Adelaide: Dennis Lillee led the tributes on Thursday at a funeral service for his friend and former Australian teammate Rod Marsh at the Adelaide Oval.
The Australian cricket great, who formed a prolonged and prolific wicket-taking partnership with pace bowler Lillee, died in an Adelaide hospital on March 4 just over a week after having a heart attack during a fundraising event in Queensland state. He was 74.
Marsh was half of a catchphrase that was synonymous with the era of Test cricket: “caught Marsh, bowled Lillee.” They combined a record 95 times to dismiss opposition batters in Tests.
Marsh’s casket, with purple and white flowers on top, was in front of the podium as a number of speakers came forward during the service. At the end of the service, the casket made a final circuit of the pitch at Adelaide Oval, with past cricketers forming a guard of honour.
Lillee attended Thursday’s service at the stadium’s William Magarey Room, as did former national captains Ian Chappell and Allan Border, pace great Jeff Thomson and former Test player David Boon. Other more recent ex-Test players included Glenn McGrath, Matthew Hayden and Ian Healy.
“I still can’t believe that our mate and mate to many isn’t around anymore,” Lillee told a gathering of about 300 people. “It’s taken me days to write my thoughts down on this amazing bloke.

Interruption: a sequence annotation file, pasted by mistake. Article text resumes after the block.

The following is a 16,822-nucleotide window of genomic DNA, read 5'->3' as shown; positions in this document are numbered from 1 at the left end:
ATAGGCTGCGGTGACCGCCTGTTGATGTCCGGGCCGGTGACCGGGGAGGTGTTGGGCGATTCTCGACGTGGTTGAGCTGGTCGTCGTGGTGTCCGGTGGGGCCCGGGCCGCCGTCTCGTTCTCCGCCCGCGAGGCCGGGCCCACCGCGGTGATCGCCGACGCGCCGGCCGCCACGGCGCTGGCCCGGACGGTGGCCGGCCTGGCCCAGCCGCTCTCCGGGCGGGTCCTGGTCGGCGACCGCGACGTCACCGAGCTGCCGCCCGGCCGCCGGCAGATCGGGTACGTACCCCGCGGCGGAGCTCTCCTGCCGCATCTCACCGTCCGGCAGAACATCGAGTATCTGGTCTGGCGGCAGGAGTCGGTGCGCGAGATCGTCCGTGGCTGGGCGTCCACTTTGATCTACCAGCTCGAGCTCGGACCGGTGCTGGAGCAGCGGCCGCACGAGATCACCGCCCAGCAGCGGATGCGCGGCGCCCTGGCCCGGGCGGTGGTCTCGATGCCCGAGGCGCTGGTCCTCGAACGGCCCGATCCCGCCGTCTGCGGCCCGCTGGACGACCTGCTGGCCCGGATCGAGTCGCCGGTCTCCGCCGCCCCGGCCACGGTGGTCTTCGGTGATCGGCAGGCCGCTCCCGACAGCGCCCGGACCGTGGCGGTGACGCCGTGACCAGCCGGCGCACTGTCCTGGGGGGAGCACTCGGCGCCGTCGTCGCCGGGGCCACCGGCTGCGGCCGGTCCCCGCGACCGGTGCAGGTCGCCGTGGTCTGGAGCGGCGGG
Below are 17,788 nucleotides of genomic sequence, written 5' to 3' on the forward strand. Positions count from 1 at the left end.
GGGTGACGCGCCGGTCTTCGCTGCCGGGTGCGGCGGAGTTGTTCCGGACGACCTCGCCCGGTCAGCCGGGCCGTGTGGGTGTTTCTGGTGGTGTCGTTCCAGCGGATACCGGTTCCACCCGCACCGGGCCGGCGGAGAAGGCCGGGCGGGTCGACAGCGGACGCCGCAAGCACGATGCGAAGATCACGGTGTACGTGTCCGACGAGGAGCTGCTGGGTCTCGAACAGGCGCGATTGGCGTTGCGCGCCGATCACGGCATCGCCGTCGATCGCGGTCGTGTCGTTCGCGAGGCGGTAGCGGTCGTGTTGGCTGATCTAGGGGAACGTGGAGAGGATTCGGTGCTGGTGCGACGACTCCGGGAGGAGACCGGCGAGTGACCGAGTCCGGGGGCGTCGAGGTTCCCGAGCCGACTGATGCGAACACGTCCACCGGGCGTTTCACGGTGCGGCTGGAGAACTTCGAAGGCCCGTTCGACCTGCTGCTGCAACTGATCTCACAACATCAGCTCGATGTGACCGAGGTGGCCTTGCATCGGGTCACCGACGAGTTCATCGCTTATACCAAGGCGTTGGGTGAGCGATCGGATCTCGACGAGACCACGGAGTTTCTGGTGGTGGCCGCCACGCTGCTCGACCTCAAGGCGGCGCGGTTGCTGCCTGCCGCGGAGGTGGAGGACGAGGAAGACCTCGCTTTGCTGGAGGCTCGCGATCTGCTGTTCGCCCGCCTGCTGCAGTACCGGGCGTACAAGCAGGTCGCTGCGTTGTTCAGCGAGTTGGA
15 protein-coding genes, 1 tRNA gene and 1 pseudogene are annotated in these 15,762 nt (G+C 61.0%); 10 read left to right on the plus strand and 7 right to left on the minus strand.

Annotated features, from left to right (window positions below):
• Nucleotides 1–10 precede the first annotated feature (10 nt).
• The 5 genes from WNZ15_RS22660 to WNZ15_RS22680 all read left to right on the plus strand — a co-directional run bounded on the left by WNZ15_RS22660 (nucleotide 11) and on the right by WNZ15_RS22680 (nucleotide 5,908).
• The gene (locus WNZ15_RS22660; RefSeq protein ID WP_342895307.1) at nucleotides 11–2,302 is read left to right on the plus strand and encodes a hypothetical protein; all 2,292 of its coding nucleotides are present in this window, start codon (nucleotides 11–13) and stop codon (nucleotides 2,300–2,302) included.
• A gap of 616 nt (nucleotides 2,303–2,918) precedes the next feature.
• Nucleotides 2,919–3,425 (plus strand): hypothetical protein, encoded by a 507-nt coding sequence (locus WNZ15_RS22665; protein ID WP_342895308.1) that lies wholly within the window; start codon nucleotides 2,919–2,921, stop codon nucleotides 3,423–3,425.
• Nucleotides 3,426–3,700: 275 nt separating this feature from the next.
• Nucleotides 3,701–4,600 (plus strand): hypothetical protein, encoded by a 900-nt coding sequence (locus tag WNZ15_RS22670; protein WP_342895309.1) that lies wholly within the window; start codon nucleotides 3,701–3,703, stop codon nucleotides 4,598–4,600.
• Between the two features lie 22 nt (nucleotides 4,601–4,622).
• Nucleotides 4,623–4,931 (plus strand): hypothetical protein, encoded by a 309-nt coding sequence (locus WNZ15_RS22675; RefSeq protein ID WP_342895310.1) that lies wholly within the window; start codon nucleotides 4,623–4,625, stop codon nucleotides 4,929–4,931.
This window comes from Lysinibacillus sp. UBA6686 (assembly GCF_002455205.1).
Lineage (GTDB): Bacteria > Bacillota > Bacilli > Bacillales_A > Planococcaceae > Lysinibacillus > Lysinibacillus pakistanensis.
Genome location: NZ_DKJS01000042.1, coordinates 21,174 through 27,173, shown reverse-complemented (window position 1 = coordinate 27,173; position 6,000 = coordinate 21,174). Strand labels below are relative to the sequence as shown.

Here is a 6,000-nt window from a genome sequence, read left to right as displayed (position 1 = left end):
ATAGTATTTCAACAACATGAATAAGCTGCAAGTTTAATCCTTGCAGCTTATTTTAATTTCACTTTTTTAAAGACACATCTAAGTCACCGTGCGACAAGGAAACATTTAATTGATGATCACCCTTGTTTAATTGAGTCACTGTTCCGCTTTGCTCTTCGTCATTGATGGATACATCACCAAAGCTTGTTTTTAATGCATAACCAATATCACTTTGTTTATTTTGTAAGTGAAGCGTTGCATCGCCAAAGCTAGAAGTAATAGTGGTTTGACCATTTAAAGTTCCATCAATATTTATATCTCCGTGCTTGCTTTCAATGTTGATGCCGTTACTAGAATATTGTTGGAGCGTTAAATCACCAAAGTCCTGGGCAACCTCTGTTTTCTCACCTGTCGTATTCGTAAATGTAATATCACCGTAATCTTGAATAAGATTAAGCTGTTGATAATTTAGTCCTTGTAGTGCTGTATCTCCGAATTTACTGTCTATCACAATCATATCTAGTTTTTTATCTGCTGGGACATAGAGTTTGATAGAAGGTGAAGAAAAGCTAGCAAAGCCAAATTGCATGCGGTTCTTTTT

“But I don’t want to talk about his cricketing ability… it’s the person Rod Marsh that I loved. I’ve got to say that it hasn’t always been that way. It was something that grew over time, even after our careers were finished.”
Marsh is survived by his wife, Ros, and sons Paul, Dan and Jamie.
Marsh and Lillee made their Test debuts in the 1970-71 Ashes series against England and retired after a Test against Pakistan in 1984. Both finished with 355 dismissals, records at the time for a wicketkeeper and for a fast bowler.
Marsh played in the first One Day International in 1970 and retired from top-level cricket after his 92nd ODI, against the West Indies in February 1984.
A left-handed batter, he was the first Australian wicketkeeper to score a century in Test cricket — against Pakistan at Adelaide in 1972 — and finished his career with three. He later led the national cricket academies in Australia and in England and was the inaugural head of the International Cricket Council’s world coaching academy in Dubai.
Walking in younger brother's shadows
In 2014, he was appointed as Australia’s chairman of selectors and held the position for two years.
His older brother Graham, a retired professional golfer who won the 1977 Heritage Classic on the US PGA Tour, recalled their early days in Western Australia state playing cricket with their father.
“Rod couldn’t get enough, throwing himself at any ball that came near him, even one directed at me he’d grab right from under my nose,” Marsh said.
“I always wanted to be on his team and he’d do anything to protect his family,” he said. “They say younger brothers often walk in the shadow of their older brothers but baby brother, it’s been an honour to walk in your shadow.”